A new Canadian study has followed a group of people just like me: those who are responding to osteoporosis purely with lifestyle adjustments, without taking bisphosphonate drugs. Medical researchers from the University of Alberta and University of Calgary prescribed six micronutrients and an exercise program, then tracked the results. I’m delighted to see that over the year of the study the bone density of the participants increased more than it would have with the standard pharmaceutical drugs.

Of course, one reason I like this study is because it seems to validate my approach. Another is that no drug company funded the work, and for me that adds credibility. The authors appear to be squeaky clean with regard to conflicts of interest that may have skewed the results.

On the negative side, the sample wasn’t entirely representative of the low-bone-density population; the authors worked exclusively with people the doctors call “non-compliant”, who had already decided not to use the recommended drugs. Some had abandoned the drugs after experiencing continued decline of their density while taking them. Others had explored their options and just wanted a non-pharmaceutical approach. To me that suggests a cohort that is more health-aware than the average population, more likely to do their own critical investigations, eat a better diet, and resort to fewer pharmaceutical products in general. Really, though, I’m not concerned about the non-representative sample: when it comes right down to it, all I want to know is what will work for ME and the people I care for! And with that prescription I will comply.

Lifestyle adjustments in the study

So what did the participants do? Here’s the list:

Table 1: Combination of micronutrients (COMB) Protocol for Bone Health.

COMB protocol for bone health

(1) Docosahexanoic acid or DHA (from Purified Fish Oil): 250 mg/day
(2) Vitamin D3: 2000 IU/day
(3) Vitamin K2 (non-synthetic MK7 form): 100 ug/day
(4) Strontium citrate: 680 mg/day
(5) Elemental magnesium: 25 mg/day
(6) Dietary sources of calcium recommended
(7) Daily impact exercising encouraged

In earlier posts I’ve already talked about vitamins D and K2, strontium, magnesium, and calcium. Although I take fish oil containing DHA for general good health, I hadn’t heard that it’s particularly helpful for bones. According to the study: “Both DHA and vitamin D are involved in the regulation of many genes and…associated with improved bone strength.”

As for the exercise component, the authors said: “Patients were also instructed to commence and maintain a regimen of daily impact exercises such as jumping jacks or skipping where possible as impact has been associated with prevention of bone density loss.

How much did it help?

The mean improvement in BMD (bone mineral density) was impressive: 3% in the hip, 4% in the neck of the femur, and 6% in the spine. That was contrasted with a continued decline in BMD among the study dropouts, and substantially lower improvements using bisphosphonate drugs. Unlike the drugs, the study protocol delivers no side effects.

What will I change?

I’m already taking the micronutrients suggested by the study, although in different amounts. My calcium is not exclusively from food sources, as I consume very little dairy food, and I’m not confident that I can meet all my requirements all the time with my diet. These days I take 200 mg of DHA, 6000 IU of D3, 100 micrograms of K2, 340 mg of strontium citrate, 420 mg of magnesium citrate, and 1000 mg of a calcium supplement. I plan to leave those as they are for now. At the moment I get impact exercise three or four times a week at the gym, with some walking in between, and heavy gardening all summer. That didn’t prevent osteoporosis in my case, but adding some jumping jacks into my non-gym days is worth a try.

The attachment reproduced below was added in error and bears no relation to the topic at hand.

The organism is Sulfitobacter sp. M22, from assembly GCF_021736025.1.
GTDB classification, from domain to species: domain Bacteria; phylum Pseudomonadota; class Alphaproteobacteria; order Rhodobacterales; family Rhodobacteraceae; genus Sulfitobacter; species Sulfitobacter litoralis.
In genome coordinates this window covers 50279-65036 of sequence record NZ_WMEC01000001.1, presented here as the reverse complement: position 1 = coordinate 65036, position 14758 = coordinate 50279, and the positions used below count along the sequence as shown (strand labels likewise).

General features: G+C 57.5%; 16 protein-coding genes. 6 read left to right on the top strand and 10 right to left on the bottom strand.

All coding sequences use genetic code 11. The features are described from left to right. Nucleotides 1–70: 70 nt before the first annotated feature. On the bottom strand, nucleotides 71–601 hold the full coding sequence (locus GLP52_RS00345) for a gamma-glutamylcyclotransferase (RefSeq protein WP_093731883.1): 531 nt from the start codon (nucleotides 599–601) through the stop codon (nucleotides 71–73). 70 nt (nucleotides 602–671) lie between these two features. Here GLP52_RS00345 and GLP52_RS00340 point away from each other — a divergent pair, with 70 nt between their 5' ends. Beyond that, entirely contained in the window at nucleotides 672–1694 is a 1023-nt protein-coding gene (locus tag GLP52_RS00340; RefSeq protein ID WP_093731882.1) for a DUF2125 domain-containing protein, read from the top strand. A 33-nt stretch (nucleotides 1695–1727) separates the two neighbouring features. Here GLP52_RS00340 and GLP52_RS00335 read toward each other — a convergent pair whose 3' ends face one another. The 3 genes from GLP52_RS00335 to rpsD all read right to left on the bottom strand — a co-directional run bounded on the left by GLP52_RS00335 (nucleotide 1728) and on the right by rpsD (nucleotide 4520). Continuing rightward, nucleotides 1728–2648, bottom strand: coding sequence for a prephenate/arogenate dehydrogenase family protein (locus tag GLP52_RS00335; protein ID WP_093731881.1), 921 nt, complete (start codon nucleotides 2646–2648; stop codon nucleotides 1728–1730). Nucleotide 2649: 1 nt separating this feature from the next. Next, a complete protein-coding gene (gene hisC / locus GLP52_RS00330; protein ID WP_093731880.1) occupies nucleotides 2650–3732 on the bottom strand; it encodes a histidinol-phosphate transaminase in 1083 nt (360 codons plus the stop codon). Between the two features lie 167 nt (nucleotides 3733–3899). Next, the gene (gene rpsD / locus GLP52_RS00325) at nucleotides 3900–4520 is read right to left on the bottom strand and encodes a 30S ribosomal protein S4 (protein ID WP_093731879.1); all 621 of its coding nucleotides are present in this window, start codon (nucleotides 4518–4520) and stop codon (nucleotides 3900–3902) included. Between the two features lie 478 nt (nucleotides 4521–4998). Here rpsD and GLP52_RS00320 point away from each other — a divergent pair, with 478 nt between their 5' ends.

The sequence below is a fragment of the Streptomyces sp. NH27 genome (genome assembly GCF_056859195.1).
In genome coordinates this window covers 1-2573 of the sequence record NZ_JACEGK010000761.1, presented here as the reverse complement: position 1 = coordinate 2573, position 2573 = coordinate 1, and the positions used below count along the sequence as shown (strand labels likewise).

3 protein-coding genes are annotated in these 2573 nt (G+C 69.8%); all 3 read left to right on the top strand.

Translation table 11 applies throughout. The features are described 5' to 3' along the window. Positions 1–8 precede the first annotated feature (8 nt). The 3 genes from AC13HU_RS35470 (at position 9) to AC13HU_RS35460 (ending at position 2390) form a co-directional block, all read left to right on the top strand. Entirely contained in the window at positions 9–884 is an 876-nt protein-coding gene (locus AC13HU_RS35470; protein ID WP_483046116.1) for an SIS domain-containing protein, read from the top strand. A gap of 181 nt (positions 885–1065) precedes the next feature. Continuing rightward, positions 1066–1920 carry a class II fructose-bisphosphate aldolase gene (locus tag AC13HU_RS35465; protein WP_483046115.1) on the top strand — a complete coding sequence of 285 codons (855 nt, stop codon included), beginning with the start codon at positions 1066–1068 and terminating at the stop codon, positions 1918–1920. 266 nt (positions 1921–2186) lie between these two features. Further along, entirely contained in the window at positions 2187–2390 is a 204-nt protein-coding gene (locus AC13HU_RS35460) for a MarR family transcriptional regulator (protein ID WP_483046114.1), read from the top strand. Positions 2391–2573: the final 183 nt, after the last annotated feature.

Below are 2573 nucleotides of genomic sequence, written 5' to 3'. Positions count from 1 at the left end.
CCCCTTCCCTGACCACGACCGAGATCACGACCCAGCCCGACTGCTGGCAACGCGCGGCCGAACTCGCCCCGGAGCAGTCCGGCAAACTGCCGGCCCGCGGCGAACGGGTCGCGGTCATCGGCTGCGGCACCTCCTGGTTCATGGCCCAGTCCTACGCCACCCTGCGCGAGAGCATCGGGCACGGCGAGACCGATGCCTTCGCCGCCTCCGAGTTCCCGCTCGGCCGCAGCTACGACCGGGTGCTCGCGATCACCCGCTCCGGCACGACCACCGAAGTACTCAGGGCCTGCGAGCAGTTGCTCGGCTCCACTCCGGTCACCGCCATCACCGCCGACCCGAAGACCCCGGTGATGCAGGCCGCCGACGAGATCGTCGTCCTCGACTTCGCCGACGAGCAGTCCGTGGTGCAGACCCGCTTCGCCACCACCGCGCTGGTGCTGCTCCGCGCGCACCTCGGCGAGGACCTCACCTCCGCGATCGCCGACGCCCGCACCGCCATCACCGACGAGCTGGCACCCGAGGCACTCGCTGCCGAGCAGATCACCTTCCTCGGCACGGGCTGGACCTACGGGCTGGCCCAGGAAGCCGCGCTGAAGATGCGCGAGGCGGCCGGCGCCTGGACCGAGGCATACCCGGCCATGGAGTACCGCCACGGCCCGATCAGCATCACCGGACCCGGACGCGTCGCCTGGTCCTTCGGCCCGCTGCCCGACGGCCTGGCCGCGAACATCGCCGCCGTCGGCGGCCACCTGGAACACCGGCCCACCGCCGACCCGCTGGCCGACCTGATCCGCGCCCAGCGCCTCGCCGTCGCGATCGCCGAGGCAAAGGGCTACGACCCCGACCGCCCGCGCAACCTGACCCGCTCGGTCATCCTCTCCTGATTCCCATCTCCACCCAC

Combination of Micronutrients for Bone (COMB) Study: Bone Density after Micronutrient Intervention

Strontium: a new kind of weapon

In the early 1960s when my first baby tooth fell out I made a big decision: rather than leave it under my pillow for the tooth fairy, I helped my mother put my tooth in an envelope to send it away. Before long a small package arrived in the mail addressed to me. Inside was a button with the picture of a gap-toothed child, and the words, “I gave my tooth to science”.

What did “science” do with my tooth? It turns out I was part of the Montreal Baby Tooth Survey that was tracking the concentration of radioactive strontium-90 in the population. At that time, as the nuclear arms race  heated up there was widespread concern about the dangers of radiation that was being absorbed in bones. And the most available supply of bone that could be used for testing was discarded baby teeth. Correlating these with the date and place of birth, researchers could determine how much radiation was affecting people in the year those teeth were formed.

Now I have a new interest in strontium. Rather than hoping to minimize it, I’m deliberately adding it to my bones. One important distinction: this time it’s not the radioactive isotope, but a naturally-occurring salt called strontium citrate. This strontium is an abundant mineral that is chemically similar to calcium, and absorbed by bones in comparable amounts. Once inside, it increases the activity of the bone-building cells (osteoblasts) while slowing down the clean-up cells (osteoclasts).

Strontium-rich foods include beets, brazil nuts, and cabbage, and a typical daily intake is estimated at 1 – 5 mg.  A wide variety of studies have shown that intakes quite a bit higher than this – between 340 and 680 mg per day – build significant bone density, while reducing fractures. The effect is so pronounced that the pharmaceutical companies have grasped the possibilities and  found a way to combine naturally-occurring strontium that can’t be patented with a synthetic compound that can to make a drug called Protelos, made of strontium ranelate. So far this drug is only marketed in Europe, so Canadians like me can enjoy the benefits of the cheaper, safer over-the-counter form.

Because strontium competes with calcium for absorption, it must be taken hours after calcium-rich foods. If I don’t snack in the evening I can take it at bedtime; otherwise I’m trying to take it in the night when I get up to the washroom.

There is some controversy over strontium as a bone-builder because the necessary dosage so far exceeds the amount of strontium a person would normally consume. Still, despite long-term safety studies, the only issues that have come up so far have been with the expensive synthetic prescription version, which leads to increased incidence of blood clots and drug hypersensitivity syndrome.

One important warning if you choose to take strontium citrate for your bones: make sure you always ingest more calcium than strontium.